We have a small John Deere tractor, a 3038E, that was bought a few years ago. It’s similar to the cute ones on display at nearly every dealership of all brands. When dressed up with a front-end loader they are highly irresistible.   

Jimmy, my late brother, kept our little tractor busy. Since his death last July, however, it had been largely neglected. Lately, though, the green machine and I have been spending quality time together. 

The tractor has been great for moving freshly-sawed chinaberry limbs and sections of their trunks. Plus it has helped in pulling up old fence wire and hauling scrap metal out of the woods. Everything was copasetic until the warning lights came on.

“Parked DPF Regen Required” was the instrument panel’s message. There was also a lighted symbol I didn’t understand, plus an exclamation point indicating something needed urgent attention.

Unsure what to do, I switched the tractor off. That night I looked through the manual and did some online research. I learned DPF stands for diesel particulate filter and regen is short for regeneration.

My mechanical skills are nil, a shortened version of my name, so I read the operating instructions and watched several YouTube videos. One fellow explained the regen feature ensures that tractors comply with government emission regulations. 

He said regeneration burns up particulates which are 700 times smaller than a human hair. That may be right, but I’d love to send a personal sample for testing.  

Engine heat cleans soot from the filter during the parked regen process. A clogged filter would diminish the tractor’s performance, so regeneration keeps it up to par.

A couple of things about this procedure seem counterproductive. One video said tractors need the parked regen process more often if operated at a low rpm, revolutions per minute. Run it faster and load it down, the man said, and the cleansings are done automatically.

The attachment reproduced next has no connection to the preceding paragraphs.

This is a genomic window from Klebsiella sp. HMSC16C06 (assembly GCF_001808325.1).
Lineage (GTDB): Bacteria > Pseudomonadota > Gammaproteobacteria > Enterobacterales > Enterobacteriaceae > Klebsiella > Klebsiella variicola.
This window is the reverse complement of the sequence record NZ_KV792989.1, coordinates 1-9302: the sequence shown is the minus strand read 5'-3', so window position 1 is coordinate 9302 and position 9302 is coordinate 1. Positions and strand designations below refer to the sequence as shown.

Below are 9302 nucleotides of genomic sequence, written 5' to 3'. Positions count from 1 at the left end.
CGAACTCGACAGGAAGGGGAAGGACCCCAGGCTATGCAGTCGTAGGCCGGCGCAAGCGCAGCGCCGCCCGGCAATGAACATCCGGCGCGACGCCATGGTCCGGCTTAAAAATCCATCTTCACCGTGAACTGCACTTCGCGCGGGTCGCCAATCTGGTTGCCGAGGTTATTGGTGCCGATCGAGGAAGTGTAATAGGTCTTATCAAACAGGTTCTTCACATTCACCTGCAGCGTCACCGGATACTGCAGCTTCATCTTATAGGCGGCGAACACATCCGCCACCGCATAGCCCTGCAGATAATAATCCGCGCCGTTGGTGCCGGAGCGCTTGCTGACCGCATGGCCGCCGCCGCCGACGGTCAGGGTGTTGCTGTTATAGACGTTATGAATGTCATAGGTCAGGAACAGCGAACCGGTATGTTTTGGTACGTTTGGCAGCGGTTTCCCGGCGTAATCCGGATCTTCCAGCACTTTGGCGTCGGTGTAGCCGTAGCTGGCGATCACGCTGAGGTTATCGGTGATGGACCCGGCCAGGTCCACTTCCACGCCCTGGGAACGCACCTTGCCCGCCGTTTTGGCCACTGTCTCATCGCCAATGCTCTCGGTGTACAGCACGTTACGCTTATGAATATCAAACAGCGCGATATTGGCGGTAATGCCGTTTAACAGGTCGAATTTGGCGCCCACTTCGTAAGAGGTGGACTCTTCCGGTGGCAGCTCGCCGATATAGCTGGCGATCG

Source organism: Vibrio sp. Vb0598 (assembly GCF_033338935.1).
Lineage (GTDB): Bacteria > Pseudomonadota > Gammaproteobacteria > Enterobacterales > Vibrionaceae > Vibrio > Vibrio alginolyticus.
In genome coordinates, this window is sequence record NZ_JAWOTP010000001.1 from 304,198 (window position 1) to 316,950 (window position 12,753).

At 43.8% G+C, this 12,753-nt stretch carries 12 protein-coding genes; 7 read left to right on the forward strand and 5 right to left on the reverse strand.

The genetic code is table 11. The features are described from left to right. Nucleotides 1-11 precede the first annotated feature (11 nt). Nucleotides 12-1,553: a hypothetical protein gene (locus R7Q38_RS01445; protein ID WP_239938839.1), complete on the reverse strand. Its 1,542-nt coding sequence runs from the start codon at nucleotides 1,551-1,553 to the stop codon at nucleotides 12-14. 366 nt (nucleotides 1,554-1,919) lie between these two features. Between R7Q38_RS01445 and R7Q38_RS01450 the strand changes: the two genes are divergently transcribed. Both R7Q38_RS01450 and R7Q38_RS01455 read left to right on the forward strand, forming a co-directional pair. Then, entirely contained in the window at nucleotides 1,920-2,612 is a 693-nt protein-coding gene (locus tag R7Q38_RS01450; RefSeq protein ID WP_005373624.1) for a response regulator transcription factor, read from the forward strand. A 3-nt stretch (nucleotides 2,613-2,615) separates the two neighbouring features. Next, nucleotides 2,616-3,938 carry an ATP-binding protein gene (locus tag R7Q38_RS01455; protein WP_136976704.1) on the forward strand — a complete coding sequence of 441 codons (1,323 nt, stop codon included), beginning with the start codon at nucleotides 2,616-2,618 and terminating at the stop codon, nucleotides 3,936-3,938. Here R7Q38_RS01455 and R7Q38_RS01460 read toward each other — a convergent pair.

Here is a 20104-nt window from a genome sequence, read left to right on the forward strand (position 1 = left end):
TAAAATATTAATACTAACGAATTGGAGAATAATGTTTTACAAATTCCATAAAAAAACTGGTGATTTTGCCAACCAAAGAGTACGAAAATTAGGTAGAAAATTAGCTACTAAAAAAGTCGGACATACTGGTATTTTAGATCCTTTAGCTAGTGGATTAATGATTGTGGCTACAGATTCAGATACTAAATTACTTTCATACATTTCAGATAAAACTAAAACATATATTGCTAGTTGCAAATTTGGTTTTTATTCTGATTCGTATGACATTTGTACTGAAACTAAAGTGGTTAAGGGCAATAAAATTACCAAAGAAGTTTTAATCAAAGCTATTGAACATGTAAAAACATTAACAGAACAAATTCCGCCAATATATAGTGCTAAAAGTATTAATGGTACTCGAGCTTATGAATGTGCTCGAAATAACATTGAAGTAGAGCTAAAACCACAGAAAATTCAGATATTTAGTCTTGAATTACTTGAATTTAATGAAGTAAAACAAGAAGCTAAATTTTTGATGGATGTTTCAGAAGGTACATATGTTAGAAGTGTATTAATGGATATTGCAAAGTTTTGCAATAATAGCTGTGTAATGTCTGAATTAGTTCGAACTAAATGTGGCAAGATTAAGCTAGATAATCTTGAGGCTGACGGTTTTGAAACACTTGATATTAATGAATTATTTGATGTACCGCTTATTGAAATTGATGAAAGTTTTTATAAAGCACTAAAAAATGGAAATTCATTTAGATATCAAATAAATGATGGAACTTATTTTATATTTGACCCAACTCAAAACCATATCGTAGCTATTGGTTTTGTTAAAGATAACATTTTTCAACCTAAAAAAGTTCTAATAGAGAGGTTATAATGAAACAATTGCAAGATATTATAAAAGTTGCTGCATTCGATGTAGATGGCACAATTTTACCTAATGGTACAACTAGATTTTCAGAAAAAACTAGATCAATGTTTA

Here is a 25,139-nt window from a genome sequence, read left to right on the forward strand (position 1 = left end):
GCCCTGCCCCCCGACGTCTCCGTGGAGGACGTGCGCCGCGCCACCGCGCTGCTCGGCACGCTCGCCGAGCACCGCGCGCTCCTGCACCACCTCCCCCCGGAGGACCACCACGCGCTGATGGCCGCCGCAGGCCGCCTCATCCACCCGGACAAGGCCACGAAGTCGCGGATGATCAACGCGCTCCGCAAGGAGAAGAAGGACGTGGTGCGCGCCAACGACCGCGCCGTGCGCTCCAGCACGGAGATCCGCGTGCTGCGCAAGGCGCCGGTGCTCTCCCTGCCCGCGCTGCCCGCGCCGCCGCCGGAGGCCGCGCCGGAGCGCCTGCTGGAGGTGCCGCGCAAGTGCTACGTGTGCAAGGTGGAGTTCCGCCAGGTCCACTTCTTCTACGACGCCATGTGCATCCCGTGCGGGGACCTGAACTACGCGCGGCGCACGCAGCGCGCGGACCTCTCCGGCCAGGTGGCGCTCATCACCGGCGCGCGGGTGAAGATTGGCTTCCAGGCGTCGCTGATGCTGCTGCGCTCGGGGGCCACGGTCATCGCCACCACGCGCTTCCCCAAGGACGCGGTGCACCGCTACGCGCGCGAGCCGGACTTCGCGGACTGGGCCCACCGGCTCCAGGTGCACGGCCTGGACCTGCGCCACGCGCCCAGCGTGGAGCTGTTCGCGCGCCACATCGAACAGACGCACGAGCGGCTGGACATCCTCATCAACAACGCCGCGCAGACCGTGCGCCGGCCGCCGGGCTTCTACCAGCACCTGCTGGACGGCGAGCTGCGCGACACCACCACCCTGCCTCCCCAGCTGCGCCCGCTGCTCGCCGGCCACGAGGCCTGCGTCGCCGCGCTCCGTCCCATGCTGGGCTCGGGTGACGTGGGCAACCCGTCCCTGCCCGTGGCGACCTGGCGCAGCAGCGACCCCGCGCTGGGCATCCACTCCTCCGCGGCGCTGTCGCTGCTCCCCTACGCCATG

I was trying to do the motor a favor by not using more rpm than the work required, which was about idle speed. In human terms it would be like walking at three miles per hour compared to running at 15. Most of us would rather walk unless something was chasing us. 

When a tractor idles, however, the engine doesn’t get hot enough to burn the particulates, so a parked regen is required. Apparently the best way to keep the filter clean is to run the engine faster than the work may sometimes require.

The other aspect that’s a bit disconcerting is the fuel required for a parked regen. It takes 30 to 40 minutes, during which time the tractor can’t be used for anything else. So cleaning the filter requires a half hour’s worth of fuel while not accomplishing anything. 

Once again I’m explaining something I don’t really understand, so accuracy is not guaranteed. It just strikes me as odd that air quality standards are being met by burning extra fuel. But that’s not why I’m telling more than you wanted to know about regeneration.

It occurred to me that a similar warning system could be helpful in the area of faith to alert us if we’re getting clogged up with pollutants. We can’t operate our spiritual engines at maximum capacity all the time, but it’s tempting to idle them for extended periods. When we do that, particulates tend to accumulate rather than being cleaned on the go.

Spiritual regeneration comes in many ways. Three of the most common are corporate worship, personal Bible study, and prayer. But showing up is not enough. Attitude and effort are essential. 

Malachi, a prophet who lived about 400 years before Christ, told how God would refine his people just as fire refines silver and gold. I don’t know what all that might entail, but what I do know is that my sometimes sluggish approach toward faith needs improvement.

I probably can’t run 15 miles per hour, not even for an embarrassingly short distance. But I can do better than three. It’s the same with faith. Without flashing lights and exclamation points, God’s warning system is easily overlooked or ignored. But there’s no doubt what my internal sensors are telling me. It’s past time for regeneration.   

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1 Response to Regeneration

  1. Ellen Hunsucker says:

    Once again, a great analogy! By the way, you’ve come a long way with your diy skills! Thank goodness for YouTube!


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